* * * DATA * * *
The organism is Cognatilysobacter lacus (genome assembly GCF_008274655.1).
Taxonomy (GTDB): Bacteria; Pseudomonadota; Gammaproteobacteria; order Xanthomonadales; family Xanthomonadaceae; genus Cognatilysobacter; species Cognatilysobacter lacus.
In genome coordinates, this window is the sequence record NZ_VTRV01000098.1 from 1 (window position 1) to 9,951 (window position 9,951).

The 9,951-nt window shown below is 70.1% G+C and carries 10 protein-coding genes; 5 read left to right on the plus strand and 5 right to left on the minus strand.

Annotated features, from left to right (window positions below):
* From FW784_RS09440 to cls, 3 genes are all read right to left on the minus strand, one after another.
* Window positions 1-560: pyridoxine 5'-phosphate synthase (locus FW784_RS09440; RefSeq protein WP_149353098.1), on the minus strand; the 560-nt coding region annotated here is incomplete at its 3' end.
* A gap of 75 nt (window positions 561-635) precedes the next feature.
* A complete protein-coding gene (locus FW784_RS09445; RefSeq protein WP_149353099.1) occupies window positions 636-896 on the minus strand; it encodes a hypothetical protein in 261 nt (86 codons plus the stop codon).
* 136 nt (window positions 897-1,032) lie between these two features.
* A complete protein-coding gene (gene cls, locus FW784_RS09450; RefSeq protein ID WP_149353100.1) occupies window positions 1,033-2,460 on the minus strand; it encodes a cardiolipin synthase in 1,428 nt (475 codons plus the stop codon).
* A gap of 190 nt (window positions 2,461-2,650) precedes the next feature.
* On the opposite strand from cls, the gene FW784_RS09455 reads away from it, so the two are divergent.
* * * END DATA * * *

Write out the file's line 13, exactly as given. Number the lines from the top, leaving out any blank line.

* On the opposite strand from cls, the gene FW784_RS09455 reads away from it, so the two are divergent.